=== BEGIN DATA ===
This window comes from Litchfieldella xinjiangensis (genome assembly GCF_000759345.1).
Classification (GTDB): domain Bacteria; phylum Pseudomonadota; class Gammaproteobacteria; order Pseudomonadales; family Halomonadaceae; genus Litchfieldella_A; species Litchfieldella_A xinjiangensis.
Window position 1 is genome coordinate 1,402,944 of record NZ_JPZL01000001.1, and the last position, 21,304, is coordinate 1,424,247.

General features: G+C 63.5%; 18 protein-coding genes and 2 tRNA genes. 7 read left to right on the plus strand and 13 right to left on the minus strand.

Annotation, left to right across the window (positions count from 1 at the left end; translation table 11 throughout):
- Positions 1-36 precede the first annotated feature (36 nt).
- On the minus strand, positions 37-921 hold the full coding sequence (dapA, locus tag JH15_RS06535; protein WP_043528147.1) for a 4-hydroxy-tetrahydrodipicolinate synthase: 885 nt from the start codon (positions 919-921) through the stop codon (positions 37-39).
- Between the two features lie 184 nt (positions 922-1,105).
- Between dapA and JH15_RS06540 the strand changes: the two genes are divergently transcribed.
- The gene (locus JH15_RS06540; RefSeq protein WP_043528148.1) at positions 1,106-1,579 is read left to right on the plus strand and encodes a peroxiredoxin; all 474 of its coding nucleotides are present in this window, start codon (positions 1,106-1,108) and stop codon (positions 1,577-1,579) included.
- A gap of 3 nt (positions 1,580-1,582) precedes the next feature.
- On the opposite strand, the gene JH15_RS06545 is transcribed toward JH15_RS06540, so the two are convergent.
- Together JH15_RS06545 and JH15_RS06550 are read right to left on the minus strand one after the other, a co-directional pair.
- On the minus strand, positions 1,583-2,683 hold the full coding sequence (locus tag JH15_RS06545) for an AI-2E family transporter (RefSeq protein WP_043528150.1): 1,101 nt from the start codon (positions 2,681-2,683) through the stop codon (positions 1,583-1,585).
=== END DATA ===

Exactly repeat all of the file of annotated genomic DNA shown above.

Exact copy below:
This window comes from Litchfieldella xinjiangensis (genome assembly GCF_000759345.1).
Classification (GTDB): domain Bacteria; phylum Pseudomonadota; class Gammaproteobacteria; order Pseudomonadales; family Halomonadaceae; genus Litchfieldella_A; species Litchfieldella_A xinjiangensis.
Window position 1 is genome coordinate 1,402,944 of record NZ_JPZL01000001.1, and the last position, 21,304, is coordinate 1,424,247.

General features: G+C 63.5%; 18 protein-coding genes and 2 tRNA genes. 7 read left to right on the plus strand and 13 right to left on the minus strand.

Annotation, left to right across the window (positions count from 1 at the left end; translation table 11 throughout):
- Positions 1-36 precede the first annotated feature (36 nt).
- On the minus strand, positions 37-921 hold the full coding sequence (dapA, locus tag JH15_RS06535; protein WP_043528147.1) for a 4-hydroxy-tetrahydrodipicolinate synthase: 885 nt from the start codon (positions 919-921) through the stop codon (positions 37-39).
- Between the two features lie 184 nt (positions 922-1,105).
- Between dapA and JH15_RS06540 the strand changes: the two genes are divergently transcribed.
- The gene (locus JH15_RS06540; RefSeq protein WP_043528148.1) at positions 1,106-1,579 is read left to right on the plus strand and encodes a peroxiredoxin; all 474 of its coding nucleotides are present in this window, start codon (positions 1,106-1,108) and stop codon (positions 1,577-1,579) included.
- A gap of 3 nt (positions 1,580-1,582) precedes the next feature.
- On the opposite strand, the gene JH15_RS06545 is transcribed toward JH15_RS06540, so the two are convergent.
- Together JH15_RS06545 and JH15_RS06550 are read right to left on the minus strand one after the other, a co-directional pair.
- On the minus strand, positions 1,583-2,683 hold the full coding sequence (locus tag JH15_RS06545) for an AI-2E family transporter (RefSeq protein WP_043528150.1): 1,101 nt from the start codon (positions 2,681-2,683) through the stop codon (positions 1,583-1,585).